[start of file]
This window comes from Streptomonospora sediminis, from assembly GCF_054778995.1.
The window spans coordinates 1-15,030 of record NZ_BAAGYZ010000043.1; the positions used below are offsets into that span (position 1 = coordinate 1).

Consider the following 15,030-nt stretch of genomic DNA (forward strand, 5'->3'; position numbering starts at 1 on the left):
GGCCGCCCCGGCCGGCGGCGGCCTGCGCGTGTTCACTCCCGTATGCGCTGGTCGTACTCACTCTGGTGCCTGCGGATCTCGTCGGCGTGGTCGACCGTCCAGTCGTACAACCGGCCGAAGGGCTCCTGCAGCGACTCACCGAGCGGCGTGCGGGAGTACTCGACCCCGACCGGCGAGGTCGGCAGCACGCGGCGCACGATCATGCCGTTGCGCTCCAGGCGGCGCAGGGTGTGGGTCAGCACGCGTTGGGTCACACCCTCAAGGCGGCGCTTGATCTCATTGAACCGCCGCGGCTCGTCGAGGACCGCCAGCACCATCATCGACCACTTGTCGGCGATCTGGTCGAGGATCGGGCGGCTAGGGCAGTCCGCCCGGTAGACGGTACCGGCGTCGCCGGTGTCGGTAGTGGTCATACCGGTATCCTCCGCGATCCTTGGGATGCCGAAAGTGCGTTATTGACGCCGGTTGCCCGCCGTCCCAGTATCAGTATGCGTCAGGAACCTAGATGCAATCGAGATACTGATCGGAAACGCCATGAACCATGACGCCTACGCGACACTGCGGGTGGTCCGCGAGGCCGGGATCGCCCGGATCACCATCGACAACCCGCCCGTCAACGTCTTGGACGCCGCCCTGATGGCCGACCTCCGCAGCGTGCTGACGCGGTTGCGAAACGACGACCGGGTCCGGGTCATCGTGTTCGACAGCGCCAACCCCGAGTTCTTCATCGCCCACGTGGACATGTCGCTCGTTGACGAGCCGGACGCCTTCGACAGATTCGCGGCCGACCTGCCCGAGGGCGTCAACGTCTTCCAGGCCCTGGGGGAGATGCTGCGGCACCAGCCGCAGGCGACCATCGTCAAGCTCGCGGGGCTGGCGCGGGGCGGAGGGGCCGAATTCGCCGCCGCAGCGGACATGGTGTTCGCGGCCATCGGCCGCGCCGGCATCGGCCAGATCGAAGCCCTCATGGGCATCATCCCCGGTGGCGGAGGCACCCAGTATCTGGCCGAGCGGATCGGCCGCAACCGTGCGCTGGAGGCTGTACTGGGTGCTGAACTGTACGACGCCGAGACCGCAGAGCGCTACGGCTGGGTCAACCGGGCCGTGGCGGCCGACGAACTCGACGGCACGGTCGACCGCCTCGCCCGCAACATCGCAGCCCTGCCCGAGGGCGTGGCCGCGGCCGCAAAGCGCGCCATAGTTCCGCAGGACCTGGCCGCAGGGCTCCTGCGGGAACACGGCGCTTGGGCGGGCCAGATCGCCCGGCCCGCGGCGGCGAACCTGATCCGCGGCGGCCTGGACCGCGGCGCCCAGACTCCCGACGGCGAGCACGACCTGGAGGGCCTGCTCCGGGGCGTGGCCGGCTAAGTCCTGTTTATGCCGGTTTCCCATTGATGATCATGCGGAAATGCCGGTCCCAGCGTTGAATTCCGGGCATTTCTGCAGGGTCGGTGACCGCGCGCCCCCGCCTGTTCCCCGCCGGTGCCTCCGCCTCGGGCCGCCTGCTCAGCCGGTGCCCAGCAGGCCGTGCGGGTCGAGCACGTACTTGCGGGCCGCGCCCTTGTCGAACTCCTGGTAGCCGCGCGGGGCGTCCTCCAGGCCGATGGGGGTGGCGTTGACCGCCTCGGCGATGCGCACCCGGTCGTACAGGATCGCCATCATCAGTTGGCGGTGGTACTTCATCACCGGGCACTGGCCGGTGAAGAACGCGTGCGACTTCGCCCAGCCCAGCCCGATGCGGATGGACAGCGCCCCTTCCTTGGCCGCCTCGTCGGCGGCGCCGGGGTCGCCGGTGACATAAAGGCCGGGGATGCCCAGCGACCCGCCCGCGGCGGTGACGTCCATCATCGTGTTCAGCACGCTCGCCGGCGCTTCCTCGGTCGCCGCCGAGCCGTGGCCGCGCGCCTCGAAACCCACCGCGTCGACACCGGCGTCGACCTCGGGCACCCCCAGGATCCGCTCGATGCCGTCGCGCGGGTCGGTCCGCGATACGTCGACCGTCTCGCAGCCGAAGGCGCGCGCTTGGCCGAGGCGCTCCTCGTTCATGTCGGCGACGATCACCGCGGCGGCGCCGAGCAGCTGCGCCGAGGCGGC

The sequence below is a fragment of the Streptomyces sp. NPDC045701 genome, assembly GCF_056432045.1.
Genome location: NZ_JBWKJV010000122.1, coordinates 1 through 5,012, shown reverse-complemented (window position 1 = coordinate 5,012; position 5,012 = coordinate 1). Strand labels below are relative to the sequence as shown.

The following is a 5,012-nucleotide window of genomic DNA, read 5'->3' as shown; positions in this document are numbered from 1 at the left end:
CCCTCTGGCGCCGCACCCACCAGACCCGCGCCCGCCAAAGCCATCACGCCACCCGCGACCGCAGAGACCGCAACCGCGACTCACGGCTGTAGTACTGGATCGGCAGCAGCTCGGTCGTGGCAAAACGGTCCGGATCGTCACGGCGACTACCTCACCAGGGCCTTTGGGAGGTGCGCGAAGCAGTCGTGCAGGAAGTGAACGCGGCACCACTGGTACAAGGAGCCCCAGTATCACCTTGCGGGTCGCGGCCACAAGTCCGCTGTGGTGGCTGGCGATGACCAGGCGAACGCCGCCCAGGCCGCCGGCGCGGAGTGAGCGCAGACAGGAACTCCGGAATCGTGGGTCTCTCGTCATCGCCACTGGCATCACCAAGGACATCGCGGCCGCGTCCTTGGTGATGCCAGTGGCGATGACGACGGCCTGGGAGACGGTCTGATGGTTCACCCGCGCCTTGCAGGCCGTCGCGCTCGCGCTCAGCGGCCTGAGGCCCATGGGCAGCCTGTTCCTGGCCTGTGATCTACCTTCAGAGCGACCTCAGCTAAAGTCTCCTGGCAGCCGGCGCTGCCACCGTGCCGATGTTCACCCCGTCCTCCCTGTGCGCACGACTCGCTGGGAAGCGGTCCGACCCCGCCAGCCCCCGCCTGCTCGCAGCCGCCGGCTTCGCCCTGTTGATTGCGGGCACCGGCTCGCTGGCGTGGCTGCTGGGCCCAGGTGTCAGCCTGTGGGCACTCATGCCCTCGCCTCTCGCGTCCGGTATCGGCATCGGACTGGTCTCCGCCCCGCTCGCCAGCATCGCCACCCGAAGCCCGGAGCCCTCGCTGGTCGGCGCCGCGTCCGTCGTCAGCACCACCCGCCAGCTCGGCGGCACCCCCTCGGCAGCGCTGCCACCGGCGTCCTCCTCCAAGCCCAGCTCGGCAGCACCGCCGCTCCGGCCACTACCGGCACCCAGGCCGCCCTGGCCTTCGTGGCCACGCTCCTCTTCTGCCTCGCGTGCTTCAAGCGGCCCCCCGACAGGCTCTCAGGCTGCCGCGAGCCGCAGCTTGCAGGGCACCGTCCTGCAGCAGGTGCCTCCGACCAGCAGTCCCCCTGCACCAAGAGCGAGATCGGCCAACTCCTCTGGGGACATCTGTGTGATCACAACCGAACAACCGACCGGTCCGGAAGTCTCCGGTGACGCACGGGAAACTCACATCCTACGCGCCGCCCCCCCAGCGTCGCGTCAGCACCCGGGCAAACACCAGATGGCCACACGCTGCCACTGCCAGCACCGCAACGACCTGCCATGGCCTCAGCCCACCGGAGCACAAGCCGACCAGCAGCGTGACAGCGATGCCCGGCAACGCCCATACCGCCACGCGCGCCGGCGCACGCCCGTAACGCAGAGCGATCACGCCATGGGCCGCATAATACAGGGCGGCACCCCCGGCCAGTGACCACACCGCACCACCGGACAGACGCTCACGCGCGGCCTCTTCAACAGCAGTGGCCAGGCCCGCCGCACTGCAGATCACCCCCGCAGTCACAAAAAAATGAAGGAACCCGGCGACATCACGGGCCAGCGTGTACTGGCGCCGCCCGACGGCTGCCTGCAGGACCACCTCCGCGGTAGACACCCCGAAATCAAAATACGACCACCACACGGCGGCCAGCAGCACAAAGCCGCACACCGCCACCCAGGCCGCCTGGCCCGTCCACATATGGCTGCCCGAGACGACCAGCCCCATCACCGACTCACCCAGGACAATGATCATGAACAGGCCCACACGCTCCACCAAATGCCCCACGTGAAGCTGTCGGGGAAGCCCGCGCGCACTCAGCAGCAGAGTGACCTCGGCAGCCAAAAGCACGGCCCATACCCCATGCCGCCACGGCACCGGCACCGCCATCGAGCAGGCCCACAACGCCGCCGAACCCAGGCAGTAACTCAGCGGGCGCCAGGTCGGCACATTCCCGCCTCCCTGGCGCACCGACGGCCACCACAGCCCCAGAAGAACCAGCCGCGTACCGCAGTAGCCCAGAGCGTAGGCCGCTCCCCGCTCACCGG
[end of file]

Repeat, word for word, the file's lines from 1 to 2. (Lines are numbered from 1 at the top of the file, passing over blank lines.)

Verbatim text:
This window comes from Streptomonospora sediminis, from assembly GCF_054778995.1.
The window spans coordinates 1-15,030 of record NZ_BAAGYZ010000043.1; the positions used below are offsets into that span (position 1 = coordinate 1).